by Melissa Jaramillo
As you're getting your 9-month-old ready for bed, you notice red and white raised welts on his legs and tummy. A few minutes later he's covered in welts. Should you rush to the ER? Baby has a rash!
First, don't panic! Most rashes don't require urgent medical care.
Rashes are common during childhood. Kids come into contact with irritants that can trigger a rash and illnesses that can cause a rash.
When to see the doctor
Answering two simple questions can help you decide whether your baby needs to be seen.
1. Does your baby seem ill?
If your child acts happy, and the rash does not bother, you don't don't need to get it evaluated. However, if you notice any of these behavior, your baby should see the pediatrician if he or she is:
• Difficult to awaken or overly sleepy
• Won't drink from breast or bottle
• Difficulty breathing
• Cries and can't be comforted
• Fever accompanied by stiff neck or vomiting
• Your baby is under three months of age
2. How does the rash look?
The rash's appearance can help you decide if it's serious, even if you baby acts well. Have you child seen if:
• The red, purple or blue spots don't get get lighter when you apply pressure to them
• The rash blisters, crusts or drains fluid or pus
• It's painful to touch
• Covers much of the body and looks like a sunburn
• The skin peels or sloughs when touched
• The rash involves your baby's eyes
These features don't necessarily mean your baby has a serious problem, but you will want to have the pediatrician rule out infections, allergies or bleeding problems.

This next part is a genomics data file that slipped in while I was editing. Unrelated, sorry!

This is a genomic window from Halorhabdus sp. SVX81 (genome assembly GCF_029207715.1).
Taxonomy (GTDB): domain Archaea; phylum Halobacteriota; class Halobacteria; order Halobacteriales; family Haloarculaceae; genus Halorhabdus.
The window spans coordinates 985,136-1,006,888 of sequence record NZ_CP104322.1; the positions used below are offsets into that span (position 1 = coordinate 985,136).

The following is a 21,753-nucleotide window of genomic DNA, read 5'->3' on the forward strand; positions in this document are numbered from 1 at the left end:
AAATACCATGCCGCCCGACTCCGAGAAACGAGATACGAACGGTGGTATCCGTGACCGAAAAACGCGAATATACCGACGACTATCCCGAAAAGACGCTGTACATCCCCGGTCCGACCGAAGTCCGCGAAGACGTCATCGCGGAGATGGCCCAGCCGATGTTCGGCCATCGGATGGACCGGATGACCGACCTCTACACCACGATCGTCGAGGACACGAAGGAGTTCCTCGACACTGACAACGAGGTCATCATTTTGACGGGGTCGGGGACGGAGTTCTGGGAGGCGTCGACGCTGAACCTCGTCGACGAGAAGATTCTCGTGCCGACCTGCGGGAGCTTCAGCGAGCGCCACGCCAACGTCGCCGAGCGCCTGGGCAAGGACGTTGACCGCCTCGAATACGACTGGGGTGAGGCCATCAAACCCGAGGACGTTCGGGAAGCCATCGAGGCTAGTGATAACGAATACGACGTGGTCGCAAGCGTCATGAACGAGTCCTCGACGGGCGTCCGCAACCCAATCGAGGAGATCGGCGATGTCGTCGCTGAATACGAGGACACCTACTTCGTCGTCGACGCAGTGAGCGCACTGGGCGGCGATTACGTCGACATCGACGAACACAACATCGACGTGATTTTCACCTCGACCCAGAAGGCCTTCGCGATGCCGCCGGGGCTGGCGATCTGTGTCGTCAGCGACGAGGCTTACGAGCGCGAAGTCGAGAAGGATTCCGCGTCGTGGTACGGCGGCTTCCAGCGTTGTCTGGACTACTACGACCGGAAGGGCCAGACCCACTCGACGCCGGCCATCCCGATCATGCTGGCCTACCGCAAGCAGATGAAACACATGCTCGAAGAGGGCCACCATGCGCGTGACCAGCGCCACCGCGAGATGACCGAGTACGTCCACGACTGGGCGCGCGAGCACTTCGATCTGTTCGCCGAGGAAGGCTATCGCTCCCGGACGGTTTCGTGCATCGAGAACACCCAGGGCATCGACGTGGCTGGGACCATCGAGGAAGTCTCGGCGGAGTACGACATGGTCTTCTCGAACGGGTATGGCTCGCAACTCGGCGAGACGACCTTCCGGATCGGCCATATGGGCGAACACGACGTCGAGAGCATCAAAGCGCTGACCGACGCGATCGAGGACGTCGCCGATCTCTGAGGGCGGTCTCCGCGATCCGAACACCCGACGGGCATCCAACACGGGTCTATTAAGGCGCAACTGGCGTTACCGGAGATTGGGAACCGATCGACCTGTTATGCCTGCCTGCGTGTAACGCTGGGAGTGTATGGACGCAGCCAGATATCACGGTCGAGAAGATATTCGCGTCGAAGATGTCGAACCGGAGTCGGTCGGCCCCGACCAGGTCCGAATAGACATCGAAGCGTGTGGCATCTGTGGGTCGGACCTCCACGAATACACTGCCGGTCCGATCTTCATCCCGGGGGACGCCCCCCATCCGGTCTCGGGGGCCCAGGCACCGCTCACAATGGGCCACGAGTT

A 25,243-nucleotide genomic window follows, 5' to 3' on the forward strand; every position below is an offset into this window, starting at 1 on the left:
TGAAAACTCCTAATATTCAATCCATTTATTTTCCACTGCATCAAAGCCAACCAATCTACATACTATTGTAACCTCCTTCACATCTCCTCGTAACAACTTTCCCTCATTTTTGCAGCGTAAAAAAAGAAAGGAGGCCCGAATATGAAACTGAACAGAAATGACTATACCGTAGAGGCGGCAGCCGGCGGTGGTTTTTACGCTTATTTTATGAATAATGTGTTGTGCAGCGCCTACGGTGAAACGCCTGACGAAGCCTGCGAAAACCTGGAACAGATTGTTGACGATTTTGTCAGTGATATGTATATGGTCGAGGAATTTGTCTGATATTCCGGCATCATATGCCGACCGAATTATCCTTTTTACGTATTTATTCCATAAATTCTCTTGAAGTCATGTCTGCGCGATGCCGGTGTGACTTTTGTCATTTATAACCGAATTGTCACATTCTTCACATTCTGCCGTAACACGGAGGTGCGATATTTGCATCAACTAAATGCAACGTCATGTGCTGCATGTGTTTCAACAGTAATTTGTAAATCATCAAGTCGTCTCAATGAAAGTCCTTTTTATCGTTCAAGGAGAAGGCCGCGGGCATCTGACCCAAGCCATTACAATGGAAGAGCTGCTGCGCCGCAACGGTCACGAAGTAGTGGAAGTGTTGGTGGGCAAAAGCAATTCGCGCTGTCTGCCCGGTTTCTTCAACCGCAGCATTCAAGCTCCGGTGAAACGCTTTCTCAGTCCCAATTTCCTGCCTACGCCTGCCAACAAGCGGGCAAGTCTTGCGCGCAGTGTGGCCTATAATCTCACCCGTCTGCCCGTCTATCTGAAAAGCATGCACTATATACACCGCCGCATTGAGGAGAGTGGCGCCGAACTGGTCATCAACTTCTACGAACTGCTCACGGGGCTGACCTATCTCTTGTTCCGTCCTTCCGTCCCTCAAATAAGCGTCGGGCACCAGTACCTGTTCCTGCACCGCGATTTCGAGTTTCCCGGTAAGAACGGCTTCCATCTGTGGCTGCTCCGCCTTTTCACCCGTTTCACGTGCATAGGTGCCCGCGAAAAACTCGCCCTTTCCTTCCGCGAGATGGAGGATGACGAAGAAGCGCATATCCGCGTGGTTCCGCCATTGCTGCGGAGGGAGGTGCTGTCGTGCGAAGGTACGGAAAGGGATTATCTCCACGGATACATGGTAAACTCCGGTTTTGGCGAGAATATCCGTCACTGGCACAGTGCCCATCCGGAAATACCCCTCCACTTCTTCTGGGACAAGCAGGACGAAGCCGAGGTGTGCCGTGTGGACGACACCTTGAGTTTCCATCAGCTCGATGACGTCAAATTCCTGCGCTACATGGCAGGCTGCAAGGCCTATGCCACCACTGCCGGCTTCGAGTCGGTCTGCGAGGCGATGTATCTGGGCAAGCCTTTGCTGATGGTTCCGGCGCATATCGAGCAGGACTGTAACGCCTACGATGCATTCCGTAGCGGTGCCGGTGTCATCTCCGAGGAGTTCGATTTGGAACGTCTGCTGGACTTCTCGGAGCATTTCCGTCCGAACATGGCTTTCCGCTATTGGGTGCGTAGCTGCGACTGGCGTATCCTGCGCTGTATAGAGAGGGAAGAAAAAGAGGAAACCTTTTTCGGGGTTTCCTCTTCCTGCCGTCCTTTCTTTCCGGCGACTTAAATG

Nothing can make you miserable faster than a fussy, uncomfortable baby. Here's how you can sooth your baby and get everyone feeling better as quickly as possible! You'll both appreciate the relief!
If the rash doesn't meet any of the "call a doctor" criteria listed above, try these home treatments:
✓ Keep your baby cool; heat makes itching worse
✓ Apply cool, wet cloths to the rash three or four times a day
✓ Try an oatmeal bath to decrease the discomfort
✓ After the bath, pat the skin dry and apply a dye-free and perfume-free moisturizer
✓ Use soft cotton gloves to discourage scratching
✓ If the rash is accompanied by a fever, you can give tylenol or if your baby is older than six month, ibuprofen
✓ Identify and remove potential causes. If your baby tasted a new food or medication or you changed laundry detergents or personal care products, you may have found the cause.
If you have any concerns, talk them over with your baby's doctor.
What has been the biggest trigger for your baby's rash?
Photo courtesy of iStockphoto.